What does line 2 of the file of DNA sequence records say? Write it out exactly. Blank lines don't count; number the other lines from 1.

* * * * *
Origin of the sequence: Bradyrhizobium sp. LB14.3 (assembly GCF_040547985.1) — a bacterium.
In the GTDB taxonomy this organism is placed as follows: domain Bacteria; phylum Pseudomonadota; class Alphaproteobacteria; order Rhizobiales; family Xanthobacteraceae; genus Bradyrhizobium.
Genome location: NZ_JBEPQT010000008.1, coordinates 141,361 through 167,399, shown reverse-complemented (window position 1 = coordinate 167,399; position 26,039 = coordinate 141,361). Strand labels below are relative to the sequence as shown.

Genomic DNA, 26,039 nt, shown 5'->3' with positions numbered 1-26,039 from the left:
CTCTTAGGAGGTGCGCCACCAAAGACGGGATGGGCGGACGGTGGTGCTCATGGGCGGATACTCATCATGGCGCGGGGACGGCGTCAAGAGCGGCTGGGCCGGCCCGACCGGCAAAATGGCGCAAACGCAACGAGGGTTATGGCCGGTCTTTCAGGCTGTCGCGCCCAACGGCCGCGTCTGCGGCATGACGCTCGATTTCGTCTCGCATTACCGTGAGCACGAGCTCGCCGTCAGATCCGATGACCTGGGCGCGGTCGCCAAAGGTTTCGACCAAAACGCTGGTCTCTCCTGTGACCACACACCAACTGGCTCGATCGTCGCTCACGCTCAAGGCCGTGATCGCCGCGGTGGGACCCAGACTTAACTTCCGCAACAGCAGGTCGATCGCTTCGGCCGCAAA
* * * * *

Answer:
In the GTDB taxonomy this organism is placed as follows: domain Bacteria; phylum Pseudomonadota; class Alphaproteobacteria; order Rhizobiales; family Xanthobacteraceae; genus Bradyrhizobium.